Biocontrol in­sects re­leased

Afro Voice (Western Cape) - - Western Cape News - NA­DINE FORD-KRITZINGER nadinef@afro­

THE city of Cape Town has an­nounced that more than 243 000 biocontrol in­sects, also known as agents, have been reared for re­lease into the en­vi­ron­ment to de­stroy alien in­va­sive plants across the city.

This comes af­ter coun­cil­lor Brett Her­ron, may­oral com­mit­tee mem­ber for trans­port and ur­ban de­vel­op­ment, vis­ited the Cape Town’s in­sect mass rear­ing fa­cil­ity in West­lake this week to meet the city’s biocontrol agents.

This in­no­va­tive project forms part of the city’s ef­forts to cre­ate jobs and man­age in­va­sive plants to en­sure a more sus­tain­able en­vi­ron­ment.

Since its launch in Septem­ber 2014, the Cape Town’s in­va­sive species unit’s in­sect mass rear­ing fa­cil­ity in West­lake had been us­ing an or­ganic, cost­ef­fec­tive and en­vi­ron­men­tally safe bi­o­log­i­cal con­trol method to curb in­va­sive plants by breed­ing and re­leas­ing their nat­u­ral en­e­mies, in­sects. To date, the fa­cil­ity has reared more than 243 000 in­sects for re­lease in the city to help root out alien in­va­sive plants.

The fa­cil­ity rears agents for four aquatic in­va­sives, namely wa­ter hy­acinth, par­rot’s feather, Kariba weed and wa­ter let­tuce, which are con­sid­ered the worst in­va­sive weeds in South Africa.

The fa­cil­ity also rears biocontrol agents for terrestrial in­va­sive plant, the prickly pear. The Cape Town bi­o­log­i­cal con­trol pro­gramme is a part­ner­ship be­tween the de­part­ment of en­vi­ron­men­tal af­fairs and Rhodes Uni­ver­sity’s de­part­ment of en­to­mol­ogy.

Dur­ing his visit to the fa­cil­ity, Her­ron saw first­hand how the in­sects were col­lected and pack­aged, ready for their next mis­sion.

“The visit to the in­sect­rear­ing fa­cil­ity has been most fas­ci­nat­ing.

“In or­der to rear the agents, our team ac­tu­ally grows the plant which the agents are in­tended for. The aquatic in­va­sive plants are grown in ar­ti­fi­cial ponds at our fa­cil­ity and this is also where the agents grow and com­plete their life­cy­cle.

“The agents are then col­lected from these ponds when they are ready to be re­leased on their mis­sion,” Her­ron said.

Ac­cord­ing to the city, each of the in­sects are phys­i­cally counted and then placed in plas­tic con­tain­ers. Within hours they are trans­ported and re­leased on the spe­cific in­va­sive plant. Gen­er­ally, the in­sects are re­leased ev­ery two weeks. The num­ber of in­sects that are re­leased de­pends on the size of the mis­sion field. Suc­cess in the field de­pends on the sea­son and other ac­tiv­i­ties that may be tak­ing place in the area.

Her­ron said: “When the con­di­tions are right and the op­ti­mal num­ber of agents are re­leased onto the in­va­sive plant, it can take only a few days for the agents to start es­tab­lish­ing on site.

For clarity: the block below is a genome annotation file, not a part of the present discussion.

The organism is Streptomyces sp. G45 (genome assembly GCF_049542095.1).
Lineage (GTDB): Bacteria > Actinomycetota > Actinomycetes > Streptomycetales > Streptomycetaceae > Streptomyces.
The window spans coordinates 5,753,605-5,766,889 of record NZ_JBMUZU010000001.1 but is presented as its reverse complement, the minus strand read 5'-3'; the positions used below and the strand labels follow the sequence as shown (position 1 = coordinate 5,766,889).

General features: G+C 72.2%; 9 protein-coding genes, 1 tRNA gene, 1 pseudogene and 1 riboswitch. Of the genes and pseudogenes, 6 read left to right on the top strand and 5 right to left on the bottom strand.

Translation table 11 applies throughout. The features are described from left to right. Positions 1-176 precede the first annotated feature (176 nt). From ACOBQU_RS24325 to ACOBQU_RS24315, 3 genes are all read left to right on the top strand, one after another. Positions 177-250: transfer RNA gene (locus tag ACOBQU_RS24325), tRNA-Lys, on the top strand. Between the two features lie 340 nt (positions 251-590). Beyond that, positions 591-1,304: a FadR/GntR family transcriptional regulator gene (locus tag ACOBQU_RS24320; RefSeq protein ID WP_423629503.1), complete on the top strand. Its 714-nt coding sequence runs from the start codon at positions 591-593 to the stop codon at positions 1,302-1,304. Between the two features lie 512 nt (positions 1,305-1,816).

“Once they have set up camp, it could take weeks for the agents to de­stroy the plant, depend­ing on the size of the area that needs to be cov­ered.

“It is im­por­tant to note that, af­ter the agents have been re­leased, they also con­tinue to prop­a­gate and com­plete their life­cy­cle.

“Their off­spring also con­tinue to de­stroy the tar­geted in­va­sive plant un­til the whole in­va­sive plant has been de­stroyed and then their life­cy­cle comes to an end.”

The West­lake River, which was pre­vi­ously choked with Kariba weed, is an ex­am­ple of a mis­sion ac­com­plished.

Bi­o­log­i­cal con­trol is in­creas­ingly be­com­ing a cost­ef­fec­tive method of con­trol in the war against in­fes­ta­tions of in­va­sive aquatic weeds and prickly pear.

Other meth­ods in­clude the re­moval of aquatic weeds with ma­chines, labour­in­ten­sive man­ual con­trol and chem­i­cal con­trol. The best suc­cesses are re­alised when biocontrol is em­ployed as part of an in­te­grated con­trol ap­proach, us­ing a com­bi­na­tion of one or more of the avail­able meth­ods. In ad­di­tion to the en­vi­ron­men­tal ben­e­fits, the biocontrol project pro­vides a plat­form for green job cre­ation, skills de­vel­op­ment and ed­u­ca­tion. Some of the staff have been trained at Rhodes Uni­ver­sity, a leader in biocontrol re­search in South Africa.

Five staff are em­ployed un­der the Ex­panded Pub­lic Works Pro­gramme (EPWP) to assist with the day to day ac­tiv­i­ties in the biocontrol fa­cil­ity.

The ac­tiv­i­ties in­clude, but are not lim­ited to, clean­ing the fa­cil­ity (in­clud­ing the ar­ti­fi­cial ponds), mak­ing sure there is fer­tiliser in the ponds and col­lect­ing (and count­ing) the agents for re­lease in the field. The EPWP work­ers are also trained to lead tours, in­for­ma­tion ses­sions and pro­vide en­vi­ron­men­tal ed­u­ca­tion through the fa­cil­ity for school pupils, com­mu­nity friends’ groups and other in­ter­ested groups.

Her­ron said: “Since the in­cep­tion of the biocontrol project, a num­ber of peo­ple have been trained on how to rear and col­lect the biocontrol agents as well as to re­lease them in the field.

“We are very im­pressed by the com­mit­ment and pas­sion that the staff have for this project.

“We are also very proud to know that the pub­lic, es­pe­cially our pupils from var­i­ous schools, are re­ceiv­ing first­hand ex­pe­ri­ence on the ap­pli­ca­tion of bi­o­log­i­cal con­trol as an ex­cit­ing part of in­va­sive plant man­age­ment.”


IN­NO­VA­TIVE PROJECT: Stu­dents ob­serve how biocontrol works.

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